Most common law systems have what is called in the United States a notary public, a public official who notarizes legal documents and who can also administer and take oaths and affirmations, among other tasks.[2] In the United States, a signing agent, also known as a loan signing agent, is a notary public who specializes in notarizing mortgage and real estate documents. Although notary publics are public officials, they are not paid by the government; they may obtain income by charging fees, provide free services in connection with other employment (for example, bank employees), or provide free services for the public good. Documents are notarized to deter fraud and to ensure they are properly executed. An impartial witness (the notary) identifies signers to screen out impostors and to make sure they have entered into agreements knowingly and willingly. Loan documents including deeds, affidavits, contracts, powers of attorney are very common documents needing notarization. In the US (except Puerto Rico), any person – lawyer or otherwise – may be commissioned as a notary.





To "notarize" a document or event is not a term of art, and its definition varies from place to place; but it generally means the performance by a notary of a series of possible steps, which may include the following (not an exhaustive list):


Identifying the person appearing before the notary through personal acquaintance or by reference to significant proofs of identity including passport, driving license, etc.[3]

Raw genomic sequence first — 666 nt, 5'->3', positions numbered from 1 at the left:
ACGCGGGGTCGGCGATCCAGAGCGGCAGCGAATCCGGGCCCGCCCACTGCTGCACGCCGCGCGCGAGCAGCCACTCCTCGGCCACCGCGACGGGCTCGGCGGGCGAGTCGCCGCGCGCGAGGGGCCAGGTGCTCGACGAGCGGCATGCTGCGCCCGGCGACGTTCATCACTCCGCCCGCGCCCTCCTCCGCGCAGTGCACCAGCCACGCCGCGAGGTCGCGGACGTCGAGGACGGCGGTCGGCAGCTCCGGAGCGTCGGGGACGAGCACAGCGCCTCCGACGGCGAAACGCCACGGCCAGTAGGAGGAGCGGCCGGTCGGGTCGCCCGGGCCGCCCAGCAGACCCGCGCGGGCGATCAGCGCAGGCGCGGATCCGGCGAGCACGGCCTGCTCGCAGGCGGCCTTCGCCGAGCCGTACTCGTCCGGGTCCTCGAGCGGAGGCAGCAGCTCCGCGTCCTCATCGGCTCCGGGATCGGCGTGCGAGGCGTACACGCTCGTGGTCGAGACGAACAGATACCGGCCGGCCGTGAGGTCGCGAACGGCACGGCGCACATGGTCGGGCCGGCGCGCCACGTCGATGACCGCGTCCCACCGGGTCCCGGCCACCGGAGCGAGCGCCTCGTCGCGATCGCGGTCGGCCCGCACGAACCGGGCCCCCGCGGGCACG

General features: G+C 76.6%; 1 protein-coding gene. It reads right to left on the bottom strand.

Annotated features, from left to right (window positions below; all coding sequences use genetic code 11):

Where land titles are involved or significant rights may accrue by reference to the identity, signatures may also be verified, recorded and compared.

Recording the proof of identity in the notarial register or protocol.

Satisfying the notary that the person appearing is of full age and capacity to do whatever is intended.

Taking an affidavit or declaration and recording that fact.

Taking detailed instructions for a protest of a bill of exchange or a ship's protest and preparing it.

Recording the signature of the person in the register or protocol.

Taking an acknowledgment (in the United States) of execution of a document and preparing a certificate of acknowledgement.

Preparing a notarial certificate (in most other jurisdictions) as to the execution or other step.

Sealing or stamping and signing the document.

Recording all steps in the register or protocol.

Delivering the completed original to the person appearing.

In some cases, retaining a copy of the document in the register or protocol.

Charging the person appearing a fee for the service.